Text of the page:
fter he mastered the quarter-pipe Fotheringham moved onto the half-pipe, then the next biggest ramp, and the next.

“I was pumped,” he recalls of those early days. “I was terrified, too, though. I remember just being constantly so terrified.”

Eventually a man at the park named Joe Wicker, “a super rad dude with long hair”, began informally coaching Fotheringham, who progressed quickly.

One nice aspect of growing up in Las Vegas was its high concentration of skate parks “within pushing distance” and after Fotheringham had exhausted all of the ramps at one park, he’d move to another. For the skate-obsessed adolescent, “each new park was like an episode in a video game.”

Aaron Fotheringham, in a rare shot obeying the laws of gravity.

“A Great Opportunity”

In his homelife Fotheringham’s disability hardly registered. He grew up with five siblings; he was adopted. His parents treated all of them the same. “They wouldn’t give me any special treatment,” he remembers.

His school wanted to, though. They tried to put him in an adaptive PE class but the young Fotheringham rebelled. “I didn’t want to be treated specially. It just felt like, ‘Why can’t I just be with all the other kids?’” He stayed in the regular class.

Yet, despite doing just that, Fotheringham did not get into wheelchair motocross with the intent of challenging stereotypes. But he is happy to change minds, to convince people to “see the chair differently” (he once smilingly described spina bifida as “a great opportunity”).

“Being able to help that stigma get pushed to the side is huge,” he says. “That’s kind of become my goal, to push the message that a wheelchair is more of a tool, something to help you succeed, rather than a ball and chain.”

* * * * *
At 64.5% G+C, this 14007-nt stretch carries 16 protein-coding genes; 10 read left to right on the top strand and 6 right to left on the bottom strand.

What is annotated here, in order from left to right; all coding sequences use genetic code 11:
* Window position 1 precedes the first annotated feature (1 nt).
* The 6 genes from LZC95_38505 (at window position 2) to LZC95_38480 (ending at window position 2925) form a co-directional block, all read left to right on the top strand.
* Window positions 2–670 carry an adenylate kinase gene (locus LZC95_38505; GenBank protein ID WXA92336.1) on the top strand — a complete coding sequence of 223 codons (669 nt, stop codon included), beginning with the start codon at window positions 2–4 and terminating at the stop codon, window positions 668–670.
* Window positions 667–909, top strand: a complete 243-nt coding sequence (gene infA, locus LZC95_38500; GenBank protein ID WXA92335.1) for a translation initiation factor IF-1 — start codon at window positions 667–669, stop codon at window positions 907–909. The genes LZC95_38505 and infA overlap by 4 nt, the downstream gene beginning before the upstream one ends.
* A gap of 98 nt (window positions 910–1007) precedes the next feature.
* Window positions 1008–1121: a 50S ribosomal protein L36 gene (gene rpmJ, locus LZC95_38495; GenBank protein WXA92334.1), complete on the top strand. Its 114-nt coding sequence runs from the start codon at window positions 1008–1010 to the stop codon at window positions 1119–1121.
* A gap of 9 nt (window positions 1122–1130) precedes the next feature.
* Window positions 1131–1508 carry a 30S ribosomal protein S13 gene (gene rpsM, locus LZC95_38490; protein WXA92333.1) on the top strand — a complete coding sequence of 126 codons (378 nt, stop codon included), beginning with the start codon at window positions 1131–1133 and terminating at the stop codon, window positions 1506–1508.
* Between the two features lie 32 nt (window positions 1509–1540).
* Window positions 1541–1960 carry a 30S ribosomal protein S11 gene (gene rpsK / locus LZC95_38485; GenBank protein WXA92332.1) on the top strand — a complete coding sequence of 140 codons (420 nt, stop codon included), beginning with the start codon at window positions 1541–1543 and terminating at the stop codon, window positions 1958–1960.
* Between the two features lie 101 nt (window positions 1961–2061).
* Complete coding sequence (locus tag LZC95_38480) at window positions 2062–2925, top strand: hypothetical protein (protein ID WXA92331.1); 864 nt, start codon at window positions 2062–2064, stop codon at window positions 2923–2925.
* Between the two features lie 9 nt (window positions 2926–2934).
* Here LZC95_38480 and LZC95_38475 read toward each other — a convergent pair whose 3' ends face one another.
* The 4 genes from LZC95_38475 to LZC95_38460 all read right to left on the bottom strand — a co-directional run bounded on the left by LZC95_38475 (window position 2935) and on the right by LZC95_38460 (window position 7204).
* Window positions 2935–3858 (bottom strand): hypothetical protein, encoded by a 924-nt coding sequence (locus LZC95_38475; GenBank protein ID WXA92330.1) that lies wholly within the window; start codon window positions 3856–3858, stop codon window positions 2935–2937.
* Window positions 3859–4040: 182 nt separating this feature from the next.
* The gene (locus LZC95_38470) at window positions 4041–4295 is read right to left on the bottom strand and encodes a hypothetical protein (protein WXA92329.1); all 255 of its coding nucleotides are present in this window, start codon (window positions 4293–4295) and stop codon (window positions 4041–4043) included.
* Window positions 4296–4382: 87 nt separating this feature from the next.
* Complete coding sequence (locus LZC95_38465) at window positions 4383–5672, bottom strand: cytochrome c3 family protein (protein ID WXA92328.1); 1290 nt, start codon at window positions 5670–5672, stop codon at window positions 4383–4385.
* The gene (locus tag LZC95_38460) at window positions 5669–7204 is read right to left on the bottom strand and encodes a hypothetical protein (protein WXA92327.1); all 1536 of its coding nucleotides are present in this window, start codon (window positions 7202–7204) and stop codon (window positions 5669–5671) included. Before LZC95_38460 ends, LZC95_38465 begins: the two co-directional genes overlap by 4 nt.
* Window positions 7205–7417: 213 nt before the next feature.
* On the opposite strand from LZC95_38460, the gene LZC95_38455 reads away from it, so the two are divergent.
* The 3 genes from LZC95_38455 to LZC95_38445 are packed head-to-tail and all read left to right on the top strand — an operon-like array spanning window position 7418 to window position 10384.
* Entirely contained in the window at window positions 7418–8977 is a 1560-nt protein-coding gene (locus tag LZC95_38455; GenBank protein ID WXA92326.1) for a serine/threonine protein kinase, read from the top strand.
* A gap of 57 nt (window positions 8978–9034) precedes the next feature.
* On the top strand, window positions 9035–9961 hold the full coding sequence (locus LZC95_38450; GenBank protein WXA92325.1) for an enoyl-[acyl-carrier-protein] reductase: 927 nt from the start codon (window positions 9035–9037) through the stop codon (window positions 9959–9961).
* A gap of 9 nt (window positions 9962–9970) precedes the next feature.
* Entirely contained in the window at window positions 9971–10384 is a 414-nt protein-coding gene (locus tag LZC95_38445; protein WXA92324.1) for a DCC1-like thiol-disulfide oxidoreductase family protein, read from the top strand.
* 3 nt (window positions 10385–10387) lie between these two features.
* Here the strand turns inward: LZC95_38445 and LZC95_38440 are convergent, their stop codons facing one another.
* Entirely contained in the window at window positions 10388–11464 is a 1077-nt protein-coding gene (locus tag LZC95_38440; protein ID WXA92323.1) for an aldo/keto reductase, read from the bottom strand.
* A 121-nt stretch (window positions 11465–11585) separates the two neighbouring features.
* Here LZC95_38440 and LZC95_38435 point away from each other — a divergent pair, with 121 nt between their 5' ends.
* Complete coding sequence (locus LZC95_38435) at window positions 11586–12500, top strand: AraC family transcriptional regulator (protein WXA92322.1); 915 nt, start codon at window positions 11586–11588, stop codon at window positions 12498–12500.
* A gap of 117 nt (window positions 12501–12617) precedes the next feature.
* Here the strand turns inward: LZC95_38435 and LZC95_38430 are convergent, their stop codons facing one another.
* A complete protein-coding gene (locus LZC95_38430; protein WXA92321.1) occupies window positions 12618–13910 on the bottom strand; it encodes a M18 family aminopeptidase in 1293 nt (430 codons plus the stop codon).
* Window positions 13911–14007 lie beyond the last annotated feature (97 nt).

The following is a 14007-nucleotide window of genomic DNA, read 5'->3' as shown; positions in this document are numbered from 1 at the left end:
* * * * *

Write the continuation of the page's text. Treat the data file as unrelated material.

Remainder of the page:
“A wheelchair is more of a tool, something to help you succeed, rather than a ball and chain.”

In his case, actions speak louder than words.

At the Nitro Circus, an influential extreme sports touring show put on by Travis Pastrana, tens of thousands of people see Fotheringham do his thing every year. He has toured with the show since 2010, from Auckland to Denver. “It’s such a rush to see the whole crowd there and have everyone just cheering. It’s a cool feeling,” he says.

It was through the Circus that Fotheringham befriended Pastrana, his childhood idol. The skateboarder once said of him, “Aaron ‘Wheelz’ Fotheringham is really cool. He’s got the most dry sense of humor you could ever imagine. First time I saw him, he hit the ground. He’s laying there, [yelling], ‘I’ll never walk again!’”

Catching some air. Photo: Aaron Remkus

The First Try Is Always The Hardest

Fotheringham’s success, though a dizzying whirlwind, has been the unlikely realization of a childhood dream. In creating his own sport out of  (and through) thin air, in shattering all preconceptions of what a kid in a wheelchair could accomplish, Fotheringham has lived out his fantasy.

He’s still living it. He continues to tour with the Nitro Circus. He and others are trying to get WCMX into the Paralympics.

Alongside nurturing a successful speaking career, Fotheringham was recently married. He is also, of course, always among ramps working on new tricks.

“The first try is always the hardest,” he says. “After the first try you can figure out what you need to do. But it’s about building up that courage to actually go for it. The first time is the hard part.”